CINCINNATI -- After news broke of another ambush on police, leaving three law enforcement officials dead in Louisiana, local leaders issued statements of sympathy for the victims and their families.
They also expressed solidarity with police in Baton Rouge and law enforcement officers nationwide.
Butler County Sheriff Richard K. Jones tweeted that it was "another sad day for law enforcement and our country."
— Richard K. Jones (@butlersheriff) July 17, 2016
"On behalf of the City of Cincinnati, our deepest sympathies go to the families of the fallen Baton Rouge officers," Mayor John Cranley said. "These are heroes who literally went to work everyday and risked their own safety to protect others. I can't imagine the pain their community must be feeling at this hour, and our prayers are with them as they try to make sense of these senseless acts."
Ohio Gov. John Kasich said he learned of the news after meeting with the Ohio State Highway Patrol to thank troopers for their work at the Republican National Convention in Cleveland:
Governor Kasich’s statement on today’s attack on police officers in Baton Rouge. pic.twitter.com/o6X8CnTT8X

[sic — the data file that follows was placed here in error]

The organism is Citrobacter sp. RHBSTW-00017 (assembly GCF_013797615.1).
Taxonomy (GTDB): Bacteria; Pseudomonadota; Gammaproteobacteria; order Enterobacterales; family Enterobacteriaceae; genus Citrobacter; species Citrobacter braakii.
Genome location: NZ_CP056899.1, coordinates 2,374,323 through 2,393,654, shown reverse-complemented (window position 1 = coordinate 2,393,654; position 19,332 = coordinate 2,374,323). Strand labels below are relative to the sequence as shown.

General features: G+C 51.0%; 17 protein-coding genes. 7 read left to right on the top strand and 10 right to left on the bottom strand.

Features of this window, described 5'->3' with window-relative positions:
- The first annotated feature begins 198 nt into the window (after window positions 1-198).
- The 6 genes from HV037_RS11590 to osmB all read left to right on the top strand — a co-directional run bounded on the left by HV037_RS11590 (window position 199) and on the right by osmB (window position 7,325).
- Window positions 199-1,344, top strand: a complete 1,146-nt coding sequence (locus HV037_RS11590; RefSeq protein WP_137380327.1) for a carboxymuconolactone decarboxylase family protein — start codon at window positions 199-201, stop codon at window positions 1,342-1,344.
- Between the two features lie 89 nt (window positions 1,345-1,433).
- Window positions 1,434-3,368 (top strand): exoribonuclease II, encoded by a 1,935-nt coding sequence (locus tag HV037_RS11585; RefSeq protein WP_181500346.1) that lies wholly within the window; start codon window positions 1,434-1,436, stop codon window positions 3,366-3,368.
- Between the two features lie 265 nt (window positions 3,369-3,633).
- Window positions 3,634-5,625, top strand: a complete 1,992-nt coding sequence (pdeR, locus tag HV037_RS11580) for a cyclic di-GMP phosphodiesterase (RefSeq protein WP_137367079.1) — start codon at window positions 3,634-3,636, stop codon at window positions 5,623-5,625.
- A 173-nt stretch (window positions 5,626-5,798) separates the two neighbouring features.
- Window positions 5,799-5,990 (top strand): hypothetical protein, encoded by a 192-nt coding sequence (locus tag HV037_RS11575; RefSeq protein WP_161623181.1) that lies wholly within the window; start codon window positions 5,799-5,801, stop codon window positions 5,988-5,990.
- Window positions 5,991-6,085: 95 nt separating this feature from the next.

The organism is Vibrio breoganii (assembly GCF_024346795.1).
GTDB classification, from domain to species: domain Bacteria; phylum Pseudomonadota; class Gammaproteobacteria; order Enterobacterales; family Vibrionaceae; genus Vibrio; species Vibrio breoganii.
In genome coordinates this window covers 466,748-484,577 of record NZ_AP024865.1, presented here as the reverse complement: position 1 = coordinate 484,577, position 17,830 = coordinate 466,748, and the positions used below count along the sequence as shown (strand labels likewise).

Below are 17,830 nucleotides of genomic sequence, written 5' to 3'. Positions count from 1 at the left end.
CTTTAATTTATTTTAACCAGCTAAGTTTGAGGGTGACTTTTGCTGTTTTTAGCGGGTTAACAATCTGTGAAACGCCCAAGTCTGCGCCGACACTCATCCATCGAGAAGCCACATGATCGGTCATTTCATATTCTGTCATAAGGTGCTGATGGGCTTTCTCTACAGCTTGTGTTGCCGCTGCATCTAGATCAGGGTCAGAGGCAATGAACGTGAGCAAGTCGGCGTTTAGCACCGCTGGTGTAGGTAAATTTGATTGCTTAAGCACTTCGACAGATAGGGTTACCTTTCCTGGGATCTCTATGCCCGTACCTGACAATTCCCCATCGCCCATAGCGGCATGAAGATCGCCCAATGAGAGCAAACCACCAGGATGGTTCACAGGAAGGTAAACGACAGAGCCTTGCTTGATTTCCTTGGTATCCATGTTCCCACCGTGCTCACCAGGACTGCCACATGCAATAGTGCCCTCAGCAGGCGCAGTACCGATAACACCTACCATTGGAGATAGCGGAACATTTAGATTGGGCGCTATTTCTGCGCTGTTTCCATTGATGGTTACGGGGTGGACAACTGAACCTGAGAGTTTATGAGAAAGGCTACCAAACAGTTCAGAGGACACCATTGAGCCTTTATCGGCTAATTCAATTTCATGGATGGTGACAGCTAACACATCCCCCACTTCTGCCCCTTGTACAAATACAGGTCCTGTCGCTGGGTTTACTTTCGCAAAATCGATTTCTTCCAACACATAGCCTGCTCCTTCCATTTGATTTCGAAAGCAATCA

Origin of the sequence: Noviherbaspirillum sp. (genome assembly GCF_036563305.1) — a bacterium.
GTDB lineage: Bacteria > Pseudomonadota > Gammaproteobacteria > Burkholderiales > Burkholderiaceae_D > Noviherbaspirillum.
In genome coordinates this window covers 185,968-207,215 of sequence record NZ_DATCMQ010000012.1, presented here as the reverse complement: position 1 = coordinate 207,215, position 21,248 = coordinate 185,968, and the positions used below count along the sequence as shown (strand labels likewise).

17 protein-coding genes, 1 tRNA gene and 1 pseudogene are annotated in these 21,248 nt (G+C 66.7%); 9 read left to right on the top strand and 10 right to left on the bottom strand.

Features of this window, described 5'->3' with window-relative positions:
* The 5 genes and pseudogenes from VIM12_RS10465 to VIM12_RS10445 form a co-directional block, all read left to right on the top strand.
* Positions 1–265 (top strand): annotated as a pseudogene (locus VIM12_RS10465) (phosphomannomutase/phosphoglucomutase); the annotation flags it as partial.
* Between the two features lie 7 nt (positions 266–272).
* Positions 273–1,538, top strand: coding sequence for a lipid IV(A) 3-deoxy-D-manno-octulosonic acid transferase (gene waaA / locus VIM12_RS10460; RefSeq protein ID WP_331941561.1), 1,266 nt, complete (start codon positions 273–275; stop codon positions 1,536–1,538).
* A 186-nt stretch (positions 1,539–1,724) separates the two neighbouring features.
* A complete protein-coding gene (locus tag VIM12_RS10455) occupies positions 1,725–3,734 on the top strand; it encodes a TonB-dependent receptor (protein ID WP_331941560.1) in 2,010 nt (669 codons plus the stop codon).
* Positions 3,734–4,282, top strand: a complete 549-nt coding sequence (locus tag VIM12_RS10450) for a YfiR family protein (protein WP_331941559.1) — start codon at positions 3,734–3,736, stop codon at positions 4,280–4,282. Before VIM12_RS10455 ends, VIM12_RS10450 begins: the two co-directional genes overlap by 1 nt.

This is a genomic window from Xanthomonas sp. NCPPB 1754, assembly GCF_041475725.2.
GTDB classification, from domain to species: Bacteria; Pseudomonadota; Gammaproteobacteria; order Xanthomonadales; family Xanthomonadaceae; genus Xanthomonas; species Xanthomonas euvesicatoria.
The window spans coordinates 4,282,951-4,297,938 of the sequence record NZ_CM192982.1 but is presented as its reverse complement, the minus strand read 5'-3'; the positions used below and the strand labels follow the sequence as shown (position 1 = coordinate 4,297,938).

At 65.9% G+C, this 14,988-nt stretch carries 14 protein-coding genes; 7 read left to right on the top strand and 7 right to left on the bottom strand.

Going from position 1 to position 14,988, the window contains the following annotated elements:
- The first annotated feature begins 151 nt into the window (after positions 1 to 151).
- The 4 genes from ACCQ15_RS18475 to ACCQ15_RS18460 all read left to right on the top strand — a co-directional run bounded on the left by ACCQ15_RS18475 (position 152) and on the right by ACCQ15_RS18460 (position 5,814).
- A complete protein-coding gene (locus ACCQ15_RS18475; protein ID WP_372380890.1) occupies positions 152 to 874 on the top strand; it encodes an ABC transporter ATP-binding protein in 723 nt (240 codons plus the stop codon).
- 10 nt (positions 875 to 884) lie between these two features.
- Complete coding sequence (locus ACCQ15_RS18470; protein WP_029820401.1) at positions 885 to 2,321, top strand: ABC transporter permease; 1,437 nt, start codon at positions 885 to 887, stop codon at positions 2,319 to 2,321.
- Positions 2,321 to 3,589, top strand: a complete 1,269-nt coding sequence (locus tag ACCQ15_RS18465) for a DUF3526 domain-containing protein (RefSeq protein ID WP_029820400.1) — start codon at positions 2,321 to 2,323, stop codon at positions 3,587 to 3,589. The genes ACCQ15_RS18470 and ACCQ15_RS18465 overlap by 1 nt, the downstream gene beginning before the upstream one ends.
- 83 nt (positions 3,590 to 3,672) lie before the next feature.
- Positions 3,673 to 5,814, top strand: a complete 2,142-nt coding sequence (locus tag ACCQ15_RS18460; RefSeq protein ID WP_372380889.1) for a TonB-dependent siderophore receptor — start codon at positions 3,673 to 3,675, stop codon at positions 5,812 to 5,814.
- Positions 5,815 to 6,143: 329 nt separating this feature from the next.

— John Kasich (@JohnKasich) July 17, 2016
"I express my most sincere sympathies to those effected by these senseless acts," Cincinnati City Manager Harry Black said. "While the threat of these types of violence can never be completely eliminated we are doing everything possible from an operational standpoint to eliminate them and keep our officers and citizens safe.The men and woman of our police force put their lives on the line every day to keep us safe and protecting them is our utmost priority."
Meanwhile, Cincinnati is hosting the NAACP’s 107th Annual Convention in Downtown. Kasich is scheduled to speak at the convention Sunday evening, while presumptive Democratic presidential nominee Hillary Clinton is speaking at the event Monday.
Black said the city will remain on a higher state of alert and asked for the public's help.
"If you see something suspicious, say something," Black said.
Police Chief Eliot Isaac said, “The Cincinnati Police Department expresses our deepest sympathies to the officers and families impacted by this latest tragedy in Baton Rouge. We will continue to make every effort to keep our officers safe and the community at large.”
@CincinnatiPD expresses our deepest sympathies to the Officers and families that have been impacted by this latest tragedy in Baton Rouge.
— Cincinnati Police (@CincinnatiPD) July 17, 2016
Lt. Steve Saunders, Cincinnati police spokesman, said the department hasn't yet determined if officers will pair up in cruisers, as they did after five officers were ambushed and killed in Dallas.
President Barack Obama condemned the killings as an attack on civilized society, "and they have to stop."
— ABC News (@ABC) July 17, 2016